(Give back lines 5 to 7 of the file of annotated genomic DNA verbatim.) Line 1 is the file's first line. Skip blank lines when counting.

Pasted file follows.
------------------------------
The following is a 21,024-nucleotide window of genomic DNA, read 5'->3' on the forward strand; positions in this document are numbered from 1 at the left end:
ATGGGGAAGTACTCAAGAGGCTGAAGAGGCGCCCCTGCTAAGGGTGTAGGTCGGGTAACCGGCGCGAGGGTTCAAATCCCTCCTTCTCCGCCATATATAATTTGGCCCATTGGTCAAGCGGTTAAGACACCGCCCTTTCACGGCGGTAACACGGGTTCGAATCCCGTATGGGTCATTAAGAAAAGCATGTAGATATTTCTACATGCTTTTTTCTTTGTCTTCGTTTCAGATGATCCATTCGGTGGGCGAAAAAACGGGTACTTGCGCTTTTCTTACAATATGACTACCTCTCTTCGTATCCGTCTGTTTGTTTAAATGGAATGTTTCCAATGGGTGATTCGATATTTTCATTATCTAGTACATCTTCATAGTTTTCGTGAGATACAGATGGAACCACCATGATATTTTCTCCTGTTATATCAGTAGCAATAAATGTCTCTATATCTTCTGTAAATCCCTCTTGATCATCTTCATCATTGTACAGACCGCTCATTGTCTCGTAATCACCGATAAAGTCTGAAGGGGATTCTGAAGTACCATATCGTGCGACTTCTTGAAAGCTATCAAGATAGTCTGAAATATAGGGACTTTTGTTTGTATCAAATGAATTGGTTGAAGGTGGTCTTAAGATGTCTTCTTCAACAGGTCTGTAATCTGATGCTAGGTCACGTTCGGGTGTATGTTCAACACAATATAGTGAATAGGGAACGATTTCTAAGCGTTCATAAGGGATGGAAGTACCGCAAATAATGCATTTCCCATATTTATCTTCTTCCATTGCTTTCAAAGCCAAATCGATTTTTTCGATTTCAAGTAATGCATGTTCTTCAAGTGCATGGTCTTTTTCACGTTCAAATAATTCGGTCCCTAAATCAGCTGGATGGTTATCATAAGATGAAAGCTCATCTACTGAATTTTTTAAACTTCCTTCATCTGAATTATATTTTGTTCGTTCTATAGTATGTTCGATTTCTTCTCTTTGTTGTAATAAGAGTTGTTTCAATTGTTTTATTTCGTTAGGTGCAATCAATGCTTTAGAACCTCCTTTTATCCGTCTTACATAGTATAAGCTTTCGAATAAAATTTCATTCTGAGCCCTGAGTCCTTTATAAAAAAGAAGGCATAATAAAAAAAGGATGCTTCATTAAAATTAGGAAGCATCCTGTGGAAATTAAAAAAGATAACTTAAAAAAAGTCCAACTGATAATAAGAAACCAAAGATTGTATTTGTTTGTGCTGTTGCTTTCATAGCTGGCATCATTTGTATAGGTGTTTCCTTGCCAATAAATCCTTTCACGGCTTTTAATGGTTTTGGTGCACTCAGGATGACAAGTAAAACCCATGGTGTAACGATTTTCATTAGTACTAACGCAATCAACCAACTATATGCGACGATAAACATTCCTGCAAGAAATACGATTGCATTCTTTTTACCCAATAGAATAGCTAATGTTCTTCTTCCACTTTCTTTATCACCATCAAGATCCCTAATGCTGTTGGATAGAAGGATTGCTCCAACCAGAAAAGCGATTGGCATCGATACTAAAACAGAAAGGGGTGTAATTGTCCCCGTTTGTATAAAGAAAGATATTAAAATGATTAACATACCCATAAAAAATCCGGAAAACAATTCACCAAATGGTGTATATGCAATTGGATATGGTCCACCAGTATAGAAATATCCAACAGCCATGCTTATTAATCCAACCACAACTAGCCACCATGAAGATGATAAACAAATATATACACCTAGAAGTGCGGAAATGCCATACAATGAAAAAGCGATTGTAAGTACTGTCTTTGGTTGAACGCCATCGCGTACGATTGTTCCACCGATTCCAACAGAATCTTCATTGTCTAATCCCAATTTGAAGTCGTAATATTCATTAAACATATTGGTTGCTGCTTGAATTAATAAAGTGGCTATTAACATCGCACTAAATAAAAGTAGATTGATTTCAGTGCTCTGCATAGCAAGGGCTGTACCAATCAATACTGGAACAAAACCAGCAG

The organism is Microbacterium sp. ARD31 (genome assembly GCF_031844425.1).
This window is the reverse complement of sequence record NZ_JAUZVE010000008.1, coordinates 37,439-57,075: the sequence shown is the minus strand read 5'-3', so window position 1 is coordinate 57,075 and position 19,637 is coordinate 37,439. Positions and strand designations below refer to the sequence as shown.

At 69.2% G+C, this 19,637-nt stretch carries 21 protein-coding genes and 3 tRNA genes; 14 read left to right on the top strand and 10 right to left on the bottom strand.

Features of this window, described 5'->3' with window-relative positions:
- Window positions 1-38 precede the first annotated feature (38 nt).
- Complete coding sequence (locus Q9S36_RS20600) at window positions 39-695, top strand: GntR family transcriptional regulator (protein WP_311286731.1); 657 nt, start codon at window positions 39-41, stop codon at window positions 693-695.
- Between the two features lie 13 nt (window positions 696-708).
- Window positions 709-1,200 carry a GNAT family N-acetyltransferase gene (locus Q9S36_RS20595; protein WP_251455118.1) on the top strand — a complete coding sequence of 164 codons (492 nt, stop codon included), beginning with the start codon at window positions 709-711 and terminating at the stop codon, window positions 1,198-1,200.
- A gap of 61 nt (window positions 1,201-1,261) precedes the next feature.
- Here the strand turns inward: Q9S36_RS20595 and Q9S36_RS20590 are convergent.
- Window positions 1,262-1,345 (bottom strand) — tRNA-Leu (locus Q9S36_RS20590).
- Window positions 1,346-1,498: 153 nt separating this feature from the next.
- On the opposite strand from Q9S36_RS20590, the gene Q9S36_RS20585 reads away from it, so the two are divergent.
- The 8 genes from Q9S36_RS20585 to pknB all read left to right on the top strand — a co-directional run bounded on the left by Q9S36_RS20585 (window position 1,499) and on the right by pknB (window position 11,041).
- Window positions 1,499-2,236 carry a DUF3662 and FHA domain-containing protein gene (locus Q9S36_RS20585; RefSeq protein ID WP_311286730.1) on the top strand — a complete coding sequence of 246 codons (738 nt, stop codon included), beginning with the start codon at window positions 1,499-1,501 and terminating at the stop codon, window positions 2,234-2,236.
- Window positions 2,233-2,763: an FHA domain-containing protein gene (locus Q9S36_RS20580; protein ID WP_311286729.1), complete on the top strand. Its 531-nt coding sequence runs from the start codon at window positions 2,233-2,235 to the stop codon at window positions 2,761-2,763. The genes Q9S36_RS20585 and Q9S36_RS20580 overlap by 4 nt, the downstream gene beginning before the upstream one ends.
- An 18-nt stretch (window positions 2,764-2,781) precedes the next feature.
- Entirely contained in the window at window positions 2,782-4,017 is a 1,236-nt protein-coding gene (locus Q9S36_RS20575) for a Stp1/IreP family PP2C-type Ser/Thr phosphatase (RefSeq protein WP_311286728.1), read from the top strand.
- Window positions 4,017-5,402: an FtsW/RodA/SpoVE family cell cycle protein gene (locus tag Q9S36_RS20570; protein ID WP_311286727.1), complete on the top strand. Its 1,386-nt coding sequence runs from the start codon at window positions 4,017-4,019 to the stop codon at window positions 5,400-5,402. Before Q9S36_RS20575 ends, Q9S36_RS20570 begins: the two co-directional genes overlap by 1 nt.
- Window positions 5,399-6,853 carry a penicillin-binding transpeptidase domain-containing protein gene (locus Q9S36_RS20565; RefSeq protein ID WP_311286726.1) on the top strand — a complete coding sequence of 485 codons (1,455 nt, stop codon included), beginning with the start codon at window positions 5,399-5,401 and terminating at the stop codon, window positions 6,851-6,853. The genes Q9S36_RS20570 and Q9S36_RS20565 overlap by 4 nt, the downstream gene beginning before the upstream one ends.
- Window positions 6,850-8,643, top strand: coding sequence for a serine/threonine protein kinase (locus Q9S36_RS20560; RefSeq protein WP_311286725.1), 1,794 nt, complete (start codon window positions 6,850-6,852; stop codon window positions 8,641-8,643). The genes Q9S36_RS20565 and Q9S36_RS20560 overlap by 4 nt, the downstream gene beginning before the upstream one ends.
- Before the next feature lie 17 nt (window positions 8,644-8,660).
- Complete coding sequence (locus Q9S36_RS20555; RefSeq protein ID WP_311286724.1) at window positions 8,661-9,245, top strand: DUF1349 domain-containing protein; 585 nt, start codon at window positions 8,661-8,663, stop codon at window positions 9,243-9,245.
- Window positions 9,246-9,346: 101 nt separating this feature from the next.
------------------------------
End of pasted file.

At 69.2% G+C, this 19,637-nt stretch carries 21 protein-coding genes and 3 tRNA genes; 14 read left to right on the top strand and 10 right to left on the bottom strand.

Features of this window, described 5'->3' with window-relative positions:
- Window positions 1-38 precede the first annotated feature (38 nt).